Blue Haven InitiativePosted 1 week ago under Bias
The Blue Haven Initiative is an investment firm founded in July 2, 2012 by Liesel Pritzker Simmons and her husband Ian Simmons. This family office aims to make investments that don’t just generate financial return but also have social and environmental impact. The company boasts a diverse portfolio of investments in various asset classes, from traditional equities to groundbreaking new companies to philanthropic programs.
Liesel Pritzker Simmons’ family background
Liesel Pritzker Simmons, who serves as principal of the Blue Haven Initiative, belongs to one of the wealthiest families in the U.S. Her family’s fortune has been around for more than a century and it is estimated at more than $15 billion. This comes from their many assets including the 209-hotel Hyatt management chain, commercial real estate, and industrial businesses. They also have a 25 percent stake in the Royal Caribbean cruises. However, the Pritzker family did not amass this massive fortune without controversy.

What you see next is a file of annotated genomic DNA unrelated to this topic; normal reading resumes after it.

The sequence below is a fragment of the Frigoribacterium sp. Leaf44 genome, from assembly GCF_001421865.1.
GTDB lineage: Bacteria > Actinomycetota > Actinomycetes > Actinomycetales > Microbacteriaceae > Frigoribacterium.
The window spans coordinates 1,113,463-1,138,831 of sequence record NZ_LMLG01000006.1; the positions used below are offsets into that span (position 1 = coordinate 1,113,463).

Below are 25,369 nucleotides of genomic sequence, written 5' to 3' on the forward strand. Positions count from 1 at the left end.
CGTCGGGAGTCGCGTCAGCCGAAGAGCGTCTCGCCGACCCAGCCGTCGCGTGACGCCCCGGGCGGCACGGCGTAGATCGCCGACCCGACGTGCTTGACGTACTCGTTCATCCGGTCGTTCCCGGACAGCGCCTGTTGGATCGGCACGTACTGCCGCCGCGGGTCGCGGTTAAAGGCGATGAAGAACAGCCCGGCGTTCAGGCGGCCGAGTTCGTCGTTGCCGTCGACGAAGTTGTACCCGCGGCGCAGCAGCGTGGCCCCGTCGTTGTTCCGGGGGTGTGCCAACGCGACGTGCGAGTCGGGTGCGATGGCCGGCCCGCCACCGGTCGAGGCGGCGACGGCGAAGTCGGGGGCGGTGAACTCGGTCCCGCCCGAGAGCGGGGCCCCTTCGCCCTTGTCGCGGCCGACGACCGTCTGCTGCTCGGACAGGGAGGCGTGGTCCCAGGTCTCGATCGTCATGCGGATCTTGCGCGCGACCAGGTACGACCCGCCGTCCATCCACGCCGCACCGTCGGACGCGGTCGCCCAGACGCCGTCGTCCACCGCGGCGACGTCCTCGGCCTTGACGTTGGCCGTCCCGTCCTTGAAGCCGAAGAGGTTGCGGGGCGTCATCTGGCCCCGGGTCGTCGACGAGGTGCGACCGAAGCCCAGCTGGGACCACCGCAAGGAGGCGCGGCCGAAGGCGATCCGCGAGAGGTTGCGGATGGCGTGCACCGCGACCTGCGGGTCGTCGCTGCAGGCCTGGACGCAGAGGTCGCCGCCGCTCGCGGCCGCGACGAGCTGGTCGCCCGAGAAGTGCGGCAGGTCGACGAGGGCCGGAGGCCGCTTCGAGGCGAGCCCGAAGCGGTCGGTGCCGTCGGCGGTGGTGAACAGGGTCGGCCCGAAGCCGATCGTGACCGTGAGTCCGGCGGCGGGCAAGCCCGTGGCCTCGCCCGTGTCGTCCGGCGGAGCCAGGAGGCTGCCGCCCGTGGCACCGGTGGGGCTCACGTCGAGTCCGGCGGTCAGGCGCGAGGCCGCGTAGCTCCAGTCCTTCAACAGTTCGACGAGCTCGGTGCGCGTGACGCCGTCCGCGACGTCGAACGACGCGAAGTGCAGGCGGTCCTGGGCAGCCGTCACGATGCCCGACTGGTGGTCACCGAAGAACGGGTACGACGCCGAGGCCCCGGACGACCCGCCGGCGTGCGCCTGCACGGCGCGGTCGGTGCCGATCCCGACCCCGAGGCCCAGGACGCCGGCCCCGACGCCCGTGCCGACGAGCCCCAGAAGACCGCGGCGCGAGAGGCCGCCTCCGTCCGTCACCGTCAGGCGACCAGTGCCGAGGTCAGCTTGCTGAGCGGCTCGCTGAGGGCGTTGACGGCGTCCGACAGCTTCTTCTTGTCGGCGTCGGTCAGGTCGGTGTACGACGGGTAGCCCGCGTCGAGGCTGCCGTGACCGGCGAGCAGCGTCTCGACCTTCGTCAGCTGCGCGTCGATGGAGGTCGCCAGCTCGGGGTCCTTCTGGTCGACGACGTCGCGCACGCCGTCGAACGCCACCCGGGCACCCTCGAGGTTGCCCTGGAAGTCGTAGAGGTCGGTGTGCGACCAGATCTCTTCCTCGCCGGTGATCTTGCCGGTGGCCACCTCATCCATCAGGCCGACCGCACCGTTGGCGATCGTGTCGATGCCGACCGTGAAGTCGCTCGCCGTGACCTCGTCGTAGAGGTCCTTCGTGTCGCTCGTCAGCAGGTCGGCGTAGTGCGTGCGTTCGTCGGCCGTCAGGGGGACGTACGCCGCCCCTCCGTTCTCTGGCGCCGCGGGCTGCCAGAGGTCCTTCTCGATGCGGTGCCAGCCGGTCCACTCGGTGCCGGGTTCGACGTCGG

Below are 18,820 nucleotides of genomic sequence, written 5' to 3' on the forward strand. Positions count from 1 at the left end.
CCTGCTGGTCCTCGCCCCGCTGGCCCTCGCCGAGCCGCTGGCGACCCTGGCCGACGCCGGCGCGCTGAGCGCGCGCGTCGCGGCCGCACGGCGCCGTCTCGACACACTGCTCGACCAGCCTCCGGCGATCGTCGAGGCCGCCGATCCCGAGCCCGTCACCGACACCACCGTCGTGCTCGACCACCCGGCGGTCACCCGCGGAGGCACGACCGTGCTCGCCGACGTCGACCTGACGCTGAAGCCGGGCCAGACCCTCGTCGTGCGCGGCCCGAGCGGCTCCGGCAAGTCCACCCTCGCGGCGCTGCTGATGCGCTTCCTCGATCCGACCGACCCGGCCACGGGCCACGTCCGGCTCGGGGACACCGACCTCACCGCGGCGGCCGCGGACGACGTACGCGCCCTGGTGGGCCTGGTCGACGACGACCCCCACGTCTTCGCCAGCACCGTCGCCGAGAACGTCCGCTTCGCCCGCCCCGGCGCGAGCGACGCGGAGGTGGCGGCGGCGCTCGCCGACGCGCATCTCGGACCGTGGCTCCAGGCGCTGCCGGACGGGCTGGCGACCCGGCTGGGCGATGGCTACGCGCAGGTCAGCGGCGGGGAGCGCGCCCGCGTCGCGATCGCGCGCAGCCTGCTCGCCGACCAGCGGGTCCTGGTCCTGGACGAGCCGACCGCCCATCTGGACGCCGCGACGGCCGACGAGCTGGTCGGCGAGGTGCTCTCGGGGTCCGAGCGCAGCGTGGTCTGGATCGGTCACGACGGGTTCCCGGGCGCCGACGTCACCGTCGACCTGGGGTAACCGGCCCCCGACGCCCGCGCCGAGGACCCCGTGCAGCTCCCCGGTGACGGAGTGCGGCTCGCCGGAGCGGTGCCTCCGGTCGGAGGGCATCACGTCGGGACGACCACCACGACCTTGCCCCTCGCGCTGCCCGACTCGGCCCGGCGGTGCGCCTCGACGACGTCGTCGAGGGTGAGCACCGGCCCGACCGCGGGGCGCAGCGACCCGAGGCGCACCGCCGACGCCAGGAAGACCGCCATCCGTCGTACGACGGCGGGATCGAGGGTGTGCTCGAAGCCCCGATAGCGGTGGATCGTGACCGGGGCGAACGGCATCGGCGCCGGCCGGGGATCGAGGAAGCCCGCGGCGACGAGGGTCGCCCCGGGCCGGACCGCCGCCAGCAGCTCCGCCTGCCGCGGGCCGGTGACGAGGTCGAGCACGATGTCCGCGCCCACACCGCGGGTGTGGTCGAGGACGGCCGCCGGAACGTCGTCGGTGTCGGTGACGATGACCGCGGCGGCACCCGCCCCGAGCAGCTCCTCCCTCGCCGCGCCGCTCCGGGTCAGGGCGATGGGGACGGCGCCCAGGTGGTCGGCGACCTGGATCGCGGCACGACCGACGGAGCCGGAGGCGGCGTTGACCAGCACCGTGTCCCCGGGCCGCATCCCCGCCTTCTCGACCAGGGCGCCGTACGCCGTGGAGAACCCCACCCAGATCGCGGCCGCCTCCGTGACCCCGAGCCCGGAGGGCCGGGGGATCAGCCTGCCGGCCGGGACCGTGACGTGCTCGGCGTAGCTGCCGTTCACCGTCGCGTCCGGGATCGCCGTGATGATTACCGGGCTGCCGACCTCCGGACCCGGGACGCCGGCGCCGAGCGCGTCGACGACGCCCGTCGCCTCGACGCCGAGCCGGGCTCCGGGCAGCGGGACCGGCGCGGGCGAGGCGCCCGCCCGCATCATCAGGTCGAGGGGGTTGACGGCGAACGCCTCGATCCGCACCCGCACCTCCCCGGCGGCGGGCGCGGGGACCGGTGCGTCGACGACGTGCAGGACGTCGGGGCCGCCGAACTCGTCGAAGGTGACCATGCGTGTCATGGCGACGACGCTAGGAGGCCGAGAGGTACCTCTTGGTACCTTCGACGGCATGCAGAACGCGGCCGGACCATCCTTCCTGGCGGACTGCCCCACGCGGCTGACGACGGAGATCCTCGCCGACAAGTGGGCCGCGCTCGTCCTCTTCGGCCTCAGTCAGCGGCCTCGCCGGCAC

During the recession, the Pritzker family was accused of mistreating their workers and preventing them from forming unions. Hyatt, which the family manages, also did not cooperate with efforts by the Unite Here union to secure a raise for the hotel chain’s workers. This caused their workers to come together in mass protests against the family, which led an infamous incident where the Pritzkers turned heat lamps on protesting workers during a heat wave.
In the process of splitting these assets among their family, many disputes and secrets between its members were revealed. It was during this time that Liesel, along with her brother Matthew, filed a lawsuit against their father and other relatives for stripping her trust fund of more than $1 billion when she was still a child. Liesel claimed that this resulted from the legal dispute between her parents in the mid-1990s, when the two were already divorced. The Pritzker family failed to have this suit thrown out, which led to a settlement where Liesel and Matthew gained approximately $280 million each. This made Liesel one of the wealthiest women in the U.S., with her fortune amounting to $450 million.